Anyway - today is St. Patrick's Day which happens (despite my co-worker Eli's arguments) every March 17th. And, as someone who has NO Irish blood in them at all - I think I've developed an affinity for the culture.
In elementary school - today was dominated by the Irish Jig Contest which.was.FIXED. I swear. I never won, which is ridiculous because I am/was/will ever be a Phenomenal Irish Jigger (which is not something you should say quickly as you will raise eyebrows of consternation).
Anyway, some years I would make it to the finals and then lose. Because, see, the preliminary round was judged by the teachers and high-school teacher helpers, who tended to be fairer judges as they were so burnt out they didn't really care that much. The finals were judged by the Specials Teachers (who we should have just called The Russians to get it over with) and they picked the same two kids every year. It was such bull crap. And the winners got these ceramic shamrocks that the art teacher made, and I coveted one of them with my whole heart and never won. And believe it or not, that probably had a more profound influence on why I am the jaded bitter d-bag I am today, that you think.
St. Patty's Day didn't really matter again until college (duh). My first two years of college I didn't drink much due to my lack of friends and lack of proper identification. My junior year I cleared all that up and became a raging st. patty's day lunatic.
It wasn't until my senior year that there was any photographic evidence though. I'm not going to lie - I miss the age where digital cameras were a rarity and posting photographs on the internet even more so...at least back then when I did dumb stuff you had to be there to witness it.
Now let me be straight - in case you're reading this because you want to offer me a job or marry me or something in the future - I never did anything illegal. I mean, I probably jaywalked, but that's it. Everything else was totally above the bar/wire/thing that keeps you from getting arrested.
What happens is that the rules of proper social conduct go out the window. I tend to find it acceptable to take (normally with some sort of verbal permission) people's clothing or accessories. I have a habit of throwing things- mostly in celebration. I have no qualms about demanding that people give me things, or do things I think would be entertaining.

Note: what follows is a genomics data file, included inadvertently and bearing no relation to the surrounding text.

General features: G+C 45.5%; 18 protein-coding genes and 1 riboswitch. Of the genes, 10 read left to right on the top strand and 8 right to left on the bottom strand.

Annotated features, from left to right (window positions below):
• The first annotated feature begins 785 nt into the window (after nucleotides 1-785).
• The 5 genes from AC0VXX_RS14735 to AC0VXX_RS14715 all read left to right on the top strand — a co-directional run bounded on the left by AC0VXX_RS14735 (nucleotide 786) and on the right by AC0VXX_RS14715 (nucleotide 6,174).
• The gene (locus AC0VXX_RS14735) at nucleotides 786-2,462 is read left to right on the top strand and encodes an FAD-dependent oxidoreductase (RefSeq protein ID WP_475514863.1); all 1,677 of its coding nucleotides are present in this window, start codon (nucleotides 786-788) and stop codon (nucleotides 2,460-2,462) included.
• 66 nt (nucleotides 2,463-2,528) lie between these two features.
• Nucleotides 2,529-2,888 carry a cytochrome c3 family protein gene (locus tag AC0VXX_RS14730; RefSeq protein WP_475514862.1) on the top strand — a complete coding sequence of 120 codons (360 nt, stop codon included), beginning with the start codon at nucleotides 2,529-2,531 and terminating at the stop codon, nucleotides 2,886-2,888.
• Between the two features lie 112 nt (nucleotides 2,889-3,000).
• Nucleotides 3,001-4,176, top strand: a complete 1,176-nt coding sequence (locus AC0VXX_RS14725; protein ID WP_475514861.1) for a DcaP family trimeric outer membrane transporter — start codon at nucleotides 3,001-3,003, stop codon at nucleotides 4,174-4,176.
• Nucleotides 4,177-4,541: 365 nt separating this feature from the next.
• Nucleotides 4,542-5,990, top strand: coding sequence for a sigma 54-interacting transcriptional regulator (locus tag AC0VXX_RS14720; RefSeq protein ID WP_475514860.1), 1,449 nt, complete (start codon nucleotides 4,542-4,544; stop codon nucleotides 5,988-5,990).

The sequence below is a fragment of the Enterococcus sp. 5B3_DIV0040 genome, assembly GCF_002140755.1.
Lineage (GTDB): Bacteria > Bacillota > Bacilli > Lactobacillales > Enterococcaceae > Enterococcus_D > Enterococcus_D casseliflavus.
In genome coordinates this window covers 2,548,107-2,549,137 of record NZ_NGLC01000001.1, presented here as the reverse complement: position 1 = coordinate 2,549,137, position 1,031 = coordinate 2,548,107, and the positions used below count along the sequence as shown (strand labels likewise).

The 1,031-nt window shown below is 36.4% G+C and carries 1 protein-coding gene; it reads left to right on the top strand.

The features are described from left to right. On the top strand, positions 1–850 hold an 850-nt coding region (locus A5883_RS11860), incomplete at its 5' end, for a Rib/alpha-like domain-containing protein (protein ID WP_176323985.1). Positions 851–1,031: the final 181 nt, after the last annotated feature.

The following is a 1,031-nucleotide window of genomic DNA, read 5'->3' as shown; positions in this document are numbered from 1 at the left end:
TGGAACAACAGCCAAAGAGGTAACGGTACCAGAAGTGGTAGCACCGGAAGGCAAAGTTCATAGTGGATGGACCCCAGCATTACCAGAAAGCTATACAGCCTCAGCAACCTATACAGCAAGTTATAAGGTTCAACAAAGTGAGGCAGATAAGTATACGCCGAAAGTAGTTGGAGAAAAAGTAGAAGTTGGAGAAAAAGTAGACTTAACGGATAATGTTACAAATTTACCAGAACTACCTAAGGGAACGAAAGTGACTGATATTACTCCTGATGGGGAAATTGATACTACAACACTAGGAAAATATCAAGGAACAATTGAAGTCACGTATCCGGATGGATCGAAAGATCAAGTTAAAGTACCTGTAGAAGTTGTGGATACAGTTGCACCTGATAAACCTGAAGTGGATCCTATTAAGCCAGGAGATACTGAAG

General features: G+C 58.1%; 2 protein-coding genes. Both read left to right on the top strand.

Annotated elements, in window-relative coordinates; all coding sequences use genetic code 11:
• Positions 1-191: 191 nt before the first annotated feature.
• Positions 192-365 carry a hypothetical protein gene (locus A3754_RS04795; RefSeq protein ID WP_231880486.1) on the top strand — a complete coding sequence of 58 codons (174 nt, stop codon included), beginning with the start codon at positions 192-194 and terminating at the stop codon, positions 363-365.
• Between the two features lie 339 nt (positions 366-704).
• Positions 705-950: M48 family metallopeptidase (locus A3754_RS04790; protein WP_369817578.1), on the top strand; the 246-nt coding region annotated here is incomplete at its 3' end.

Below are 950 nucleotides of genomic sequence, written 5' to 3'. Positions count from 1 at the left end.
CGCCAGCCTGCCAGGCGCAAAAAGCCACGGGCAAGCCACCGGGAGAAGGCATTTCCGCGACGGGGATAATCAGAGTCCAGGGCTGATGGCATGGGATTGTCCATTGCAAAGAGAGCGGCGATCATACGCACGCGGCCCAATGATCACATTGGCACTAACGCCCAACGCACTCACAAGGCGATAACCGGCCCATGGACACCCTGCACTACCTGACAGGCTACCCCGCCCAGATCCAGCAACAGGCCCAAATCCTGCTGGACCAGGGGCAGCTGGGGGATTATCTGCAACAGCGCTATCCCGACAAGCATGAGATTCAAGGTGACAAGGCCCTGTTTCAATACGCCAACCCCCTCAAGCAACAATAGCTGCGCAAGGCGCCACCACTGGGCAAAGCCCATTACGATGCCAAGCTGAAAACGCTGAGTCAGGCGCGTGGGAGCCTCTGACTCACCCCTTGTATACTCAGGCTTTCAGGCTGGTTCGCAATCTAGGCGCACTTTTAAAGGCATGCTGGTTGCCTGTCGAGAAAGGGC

This is a very broad overview of my behaviors- and if you want more details - feel free to email me (as most of my SPD stories are hilarious but totally inappropriate for a blog my parents read).
I shall give you one example - last year, St. Patrick's Day itself was fairly tame - we went to the South Side Parade the weekend before which really demands its own personal blog due to its enigma-ness. And then the night of, Boyfriend and I were just trolling the streets of Wrigleyville looking for some cornbeef and cabbage (for him) and a salad/cheeseburger (for me).
We finally found a place and many of the people around were wearing the Chi-rish beads I had been lusting after most of the week.
Those Miller Lite marketing people are flipping geniuses. This is a fantastic ad campaign. Hats off.
Anyway, there were mardi gras-esque beads with the Chi-rish emblem on them and at no point did I see them passed out. People just had them. And I wanted them.
So after we had eaten dinner and are still relatively sober, we're heading to our next destination, I find a cop on the street outside the bar wearing one of the Chi-rish bead necklaces.
Rachel: Excuse Me. Where did you get those beads?
Cop: I don't know, someone just gave them to me.
Rachel: Can I have them?
Boyfriend: about to die from embarrassment
Cop: Sure. Happy St. Patrick's Day.
And with that, they were mine. On a normal day - I don't ever walk up to cops unless, you know, I'm a victim of a crime OR they're Chris Meloni. But because of the date, this felt perfectly acceptable.
So now I have Chi-rish beads which aren't quite a ceramic shamrock necklace, but then again - I'm Italian, so I'll take what I can get.